Another factor in the LP’s decline has been its lack of democracy. A key turning point was the shutting down of the New York Metropolitan chapter – the largest, most vibrant chapter in the country with over 1000 members. The LP Interim National Council turned a blind eye when the NY State LP body disbanded the local chapter because Socialist Alternative members had been elected into the leadership of the chapter and were preparing to run local LP candidates.

The LP’s Relationship with the AFL-CIO

Many left-wing union officials endorsed or affiliated to the LP on paper. Yet they refused to allow the LP to run candidates because if it did, they knew AFL-CIO President John Sweeney would have declared war on the LP and the union officials who supported it.

A Labor Party would have to seize this opportunity to open up a debate in the labor movement, from the rank-and-file on up, on why the AFL-CIO continues to waste members’ dues on the same Democratic party that gave us NAFTA, the WTO, and other attacks on labor. As LP polls have indicated, there is more support for a labor party than the Democrats or Republicans.

Instead, LP leader Tony Mazzocchi’s strategy was to avoid this inevitable clash with the AFL-CIO leaders by getting a significant number of labor leaders to endorse the LP before running candidates.

However, history shows that mass workers’ parties have only been built through titanic events and class battles, provoking crises and debates within the unions. Well-paid union officials cannot be rationally convinced of the need to break their cozy alliance with the Democrats. On the contrary, the AFL-CIO leadership will fight hard to maintain their links with the Democrats because of their overall support for capitalism.

The key force in building a mass workers’ party will be millions of politicized and active workers and youth. Labor leaders have historically only supported independent workers’ parties when they absolutely had to, once it became so popular among union members that labor leaders would be voted out if they didn’t jump on the bandwagon.

What next?

The LP’s stagnation does not prove that things will never change in America. On the contrary, the formation of the LP (and the movement against corporate globalization, the Nader campaign, the Reform Party, etc.) are signs of the deep cracks in the two-party system. Since the end of the post-war economic boom in 1973, corporations have been attacking the living standards of the working class, setting the stage for social upheaval and the eventual emergence of a mass workers’ party.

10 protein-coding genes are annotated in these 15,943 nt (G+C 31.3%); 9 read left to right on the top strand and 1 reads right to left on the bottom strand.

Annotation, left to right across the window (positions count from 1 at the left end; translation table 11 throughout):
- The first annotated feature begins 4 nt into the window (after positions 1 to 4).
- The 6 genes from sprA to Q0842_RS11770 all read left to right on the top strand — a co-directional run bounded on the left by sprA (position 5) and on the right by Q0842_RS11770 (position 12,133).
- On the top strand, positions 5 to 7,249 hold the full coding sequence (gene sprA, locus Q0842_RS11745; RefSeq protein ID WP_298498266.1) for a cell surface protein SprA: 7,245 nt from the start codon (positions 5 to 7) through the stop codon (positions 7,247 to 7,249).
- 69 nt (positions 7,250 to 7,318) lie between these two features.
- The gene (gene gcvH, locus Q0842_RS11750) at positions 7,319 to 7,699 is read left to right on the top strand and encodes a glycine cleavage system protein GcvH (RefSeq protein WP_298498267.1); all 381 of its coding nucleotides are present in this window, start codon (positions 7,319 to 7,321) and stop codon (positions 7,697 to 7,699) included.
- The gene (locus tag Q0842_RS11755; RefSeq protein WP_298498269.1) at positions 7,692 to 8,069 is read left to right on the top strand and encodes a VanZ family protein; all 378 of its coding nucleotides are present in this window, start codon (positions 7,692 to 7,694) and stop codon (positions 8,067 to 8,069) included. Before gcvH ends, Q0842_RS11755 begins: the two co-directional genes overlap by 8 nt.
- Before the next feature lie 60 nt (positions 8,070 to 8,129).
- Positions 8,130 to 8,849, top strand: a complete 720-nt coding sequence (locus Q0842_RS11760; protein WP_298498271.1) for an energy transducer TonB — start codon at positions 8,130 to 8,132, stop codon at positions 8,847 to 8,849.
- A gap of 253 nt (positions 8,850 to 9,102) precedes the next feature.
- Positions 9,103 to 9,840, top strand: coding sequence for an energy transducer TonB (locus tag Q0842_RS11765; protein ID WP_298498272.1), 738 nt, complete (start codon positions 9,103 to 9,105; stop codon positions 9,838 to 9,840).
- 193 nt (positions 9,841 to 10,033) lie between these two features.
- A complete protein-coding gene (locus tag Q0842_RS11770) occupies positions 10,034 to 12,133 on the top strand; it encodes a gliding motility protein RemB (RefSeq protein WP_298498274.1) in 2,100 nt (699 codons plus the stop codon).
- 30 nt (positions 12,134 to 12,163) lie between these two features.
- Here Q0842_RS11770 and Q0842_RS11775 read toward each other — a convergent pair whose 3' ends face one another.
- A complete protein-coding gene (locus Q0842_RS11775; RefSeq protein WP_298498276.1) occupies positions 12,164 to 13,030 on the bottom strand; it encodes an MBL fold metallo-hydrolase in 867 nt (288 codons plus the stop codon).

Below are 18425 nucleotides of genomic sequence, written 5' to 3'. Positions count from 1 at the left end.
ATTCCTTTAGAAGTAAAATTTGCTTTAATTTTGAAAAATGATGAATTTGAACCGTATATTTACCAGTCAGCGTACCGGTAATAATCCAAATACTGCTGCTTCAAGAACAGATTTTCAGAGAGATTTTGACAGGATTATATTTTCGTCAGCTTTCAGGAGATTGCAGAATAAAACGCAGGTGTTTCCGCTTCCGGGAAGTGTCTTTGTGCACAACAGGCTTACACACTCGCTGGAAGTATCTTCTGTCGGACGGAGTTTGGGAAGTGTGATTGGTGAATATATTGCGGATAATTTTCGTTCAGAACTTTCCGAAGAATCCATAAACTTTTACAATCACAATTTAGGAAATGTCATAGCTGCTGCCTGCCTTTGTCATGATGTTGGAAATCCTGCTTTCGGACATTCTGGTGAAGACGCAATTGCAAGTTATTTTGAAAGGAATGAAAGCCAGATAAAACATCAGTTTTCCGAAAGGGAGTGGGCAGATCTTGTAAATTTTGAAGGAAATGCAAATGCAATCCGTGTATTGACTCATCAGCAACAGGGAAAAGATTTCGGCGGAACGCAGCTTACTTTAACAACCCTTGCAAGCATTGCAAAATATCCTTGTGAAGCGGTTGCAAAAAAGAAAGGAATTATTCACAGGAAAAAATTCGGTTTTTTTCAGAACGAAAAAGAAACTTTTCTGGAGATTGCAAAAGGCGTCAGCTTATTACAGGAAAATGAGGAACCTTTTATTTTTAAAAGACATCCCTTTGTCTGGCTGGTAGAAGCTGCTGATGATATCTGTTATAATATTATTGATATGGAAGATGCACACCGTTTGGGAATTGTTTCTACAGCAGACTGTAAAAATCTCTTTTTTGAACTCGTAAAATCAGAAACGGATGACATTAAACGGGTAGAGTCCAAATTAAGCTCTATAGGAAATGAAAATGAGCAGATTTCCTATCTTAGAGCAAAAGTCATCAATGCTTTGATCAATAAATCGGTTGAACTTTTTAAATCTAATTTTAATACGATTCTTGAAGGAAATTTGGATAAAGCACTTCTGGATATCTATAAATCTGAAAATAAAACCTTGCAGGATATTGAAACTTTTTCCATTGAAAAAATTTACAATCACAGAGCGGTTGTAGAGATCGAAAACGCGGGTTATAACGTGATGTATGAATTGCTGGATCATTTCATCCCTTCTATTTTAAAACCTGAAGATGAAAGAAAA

While the space has been opening up for a workers’ party, the experience of the LP demonstrates that it is not enough to just sit back and wait for people to come flocking to the party. A workers’ party needs to actively fill the vacuum and harness the growing anger at the two parties. This requires a leadership that bases itself on the needs of the movement and the capacity of workers to struggle, not the boundaries set by the top AFL-CIO officials.

The AFL-CIO should use its powerful resources to run independent candidates across the country in November. With a bold working class program, they would win the support of millions, laying the basis for the formation of a mass workers’ party. The LP and union members should argue for this within the AFL-CIO.

The LP Convention delegates should also adopt a strategy of running selected independent candidates in the November Congressional and local races. On this basis, the Labor Party could become a pole of attraction to hundreds of thousands of the most far-sighted workers and youth seeking a political alternative. Otherwise, the LP will continue stagnating, wither away or collapse.

Whatever happens at the LP convention, union, community, anti-globalization, anti-war, LP, Green, and socialist activists should form local coalitions and run independent candidates as the next step in the struggle to build a workers’ party.

This article first appeared in Justice (Issue 30, June/August), paper of Socialist Alternative (CWI section in the US)

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July 2002